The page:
Today’s Retro Release Day title here at The Bits happens to be the very first DVD title I ever purchased and it’s also one of the very first titles released on the format.
I’m talking of course of Ridley Scott’s Blade Runner: The Director’s Cut on DVD, released twenty-two years ago today on March 26, 1997.
The film stars Harrison Ford, Rutger Hauer, Sean Young, Edward James Olmos, and Daryl Hannah, with cinematography by the great Jordan Cronenweth, and music by Vangelis.
This was not the first time that Blade Runner had been released in its Director’s Cut form for home viewing; it appeared on VHS and LaserDisc in 1993. It would also not be the last version of the film to reach home video. [Read on here...]
“With its dramatic and satisfying conclusion of the overall plot and its upbeat finale, Return of the Jedi set the future of the Star Wars brand on an extremely sure footing and ensured that the trilogy would be regarded as one of the greatest of all time.” — Craig Stevens, author of The Star Wars Phenomenon in Britain
The Digital Bits and History, Legacy & Showmanship are pleased to present this retrospective commemorating the 35th anniversary of the release of Return of the Jedi, the concluding chapter of George Lucas’ original Star Wars trilogy, which featured Mark Hamill, Harrison Ford and Carrie Fisher reprising their popular roles of Luke Skywalker, Han Solo and Princess Leia, respectively.
Tying up all of the loose ends of the previous chapter and showcasing a galaxy’s worth of creatures, robots and visual effects, Return of the Jedi opened to record-breaking box-office thirty-five years ago this week. [Read on here...]
- science fiction
- History Legacy & Showmanship
- Michael Coate
- The Digital Bits
- film retrospective
- George Lucas
- Star Wars
- Return of the Jedi
- 35th anniversary
- Mark Hamill
- Carrie Fisher
- Harrison Ford
- Michael Kaminski
- Mark O’Connell
- Craig Stevens
- The Secret History of Star Wars
- The Star Wars Phenomenon in Britain
- Watching Skies: Star Wars Spielberg and Us
- Richard Marquand
“Even after decades of imitators, bigger budgets and more advanced technology, Blade Runner still stands high as a groundbreaking, unparalleled masterpiece.” — Dangerous Days: Making Blade Runner documentarian Charles de Lauzirika
The Digital Bits and History, Legacy & Showmanship are pleased to present this retrospective commemorating the 35th anniversary of the release of Blade Runner, Ridley Scott’s neo-noir sci-fi adaptation of Philip K. Dick’s Do Androids Dream of Electric Sheep?, starring Harrison Ford, Rutger Hauer, Sean Young and Edward James Olmos. [Read on here...]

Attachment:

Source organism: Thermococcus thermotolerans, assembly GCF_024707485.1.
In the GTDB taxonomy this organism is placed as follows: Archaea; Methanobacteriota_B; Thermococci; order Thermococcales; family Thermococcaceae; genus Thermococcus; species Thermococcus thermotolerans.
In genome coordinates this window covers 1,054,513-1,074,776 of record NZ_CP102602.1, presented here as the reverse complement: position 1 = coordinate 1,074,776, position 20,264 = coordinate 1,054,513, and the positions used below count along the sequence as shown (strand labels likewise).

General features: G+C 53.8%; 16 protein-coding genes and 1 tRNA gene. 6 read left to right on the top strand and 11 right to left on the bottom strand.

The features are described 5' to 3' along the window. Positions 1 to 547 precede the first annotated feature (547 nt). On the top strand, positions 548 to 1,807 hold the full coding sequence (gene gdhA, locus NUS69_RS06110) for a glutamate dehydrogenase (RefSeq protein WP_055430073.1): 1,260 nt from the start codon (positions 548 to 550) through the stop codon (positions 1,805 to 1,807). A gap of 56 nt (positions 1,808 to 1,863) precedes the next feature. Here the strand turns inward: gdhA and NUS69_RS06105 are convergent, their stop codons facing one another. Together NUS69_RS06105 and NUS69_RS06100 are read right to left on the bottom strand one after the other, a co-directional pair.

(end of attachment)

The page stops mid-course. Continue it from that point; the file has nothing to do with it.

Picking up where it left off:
“The guys who made Jaws and Star Wars have done it again. It’s too good to be true.” — David Ansen, Newsweek
The Digital Bits and History, Legacy & Showmanship are pleased to present this retrospective article commemorating the 35th anniversary of the release of Raiders of the Lost Ark, the immensely popular Spielberg & Lucas action extravaganza that introduced moviegoers to the globe-trotting adventures of Indiana Jones.
Raiders, featuring Harrison Ford as everyone’s favorite archaeologist, opened 35 years ago this week, and for the occasion The Bits features a compilation of box-office data that places the movie’s performance in context, production and exhibition information, a list of the film’s 70-millimeter “showcase” presentations, and an interview segment with a group of Spielberg authorities. [Read on here...]
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We’re rounding out the week today with a pair of new Blu-ray reviews and a little more release news. First up, the reviews...
- Tim Salmons
- My Two Cents
- The Digital Bits
- Bill Hunt
- Harve Bennett RIP
- Harrison Ford
- Heaven Knows Mr Allison
- Dog Soldiers
- Sleepaway Camp
- Escape from the Bronx
- 1990: The Bronx Warriors
- The New Barbarians
- Blue Underground
- Scream Factory
- Empire Records
- Pretty Little Liars: S5
- Detroit Rock City
- Victory at Sea
- The Bounty
- Solomon and Sheba
- Twilight Time
- King of the Hill
“There was no way for Spielberg to top himself, and perhaps it is just as well that Last Crusade will indeed be Indy's last film. It would be too sad to see the series grow old and thin, like the James Bond movies.” — Roger Ebert, Chicago Sun-Times
The Digital Bits is pleased to present this retrospective commemorating the silver anniversary of the release of Indiana Jones and the Last Crusade, George Lucas & Steven Spielberg’s third entry in the popular Indiana Jones movie series starring Harrison Ford as everyone’s favorite archaeologist-adventurer.
The Bits celebrates the occasion with this retrospective featuring a compilation of box-office data that places the movie’s performance in context, quotes from well-known movie critics, production and exhibition information, and a list of the 70-millimeter “showcase” presentations.
“This picture is not called The Temple of Roses; it is called The Temple of Doom. The warning is clearly marked on the box.” — Steven Spielberg
The Digital Bits is pleased to present this retrospective commemorating the 30th anniversary of the release of Indiana Jones and the Temple of Doom, the follow-up to the incredibly popular Raiders of the Lost Ark.
The Bits celebrates the occasion with this retrospective column. It features some quotes from movie critics, some trivia on the film, an interview segment (featuring film historians Scott Higgins and Eric Lichtenfeld), a list of the movie’s premium-format (70mm) presentations, and a compilation of box-office data that places the movie’s performance in context. [Read on here…]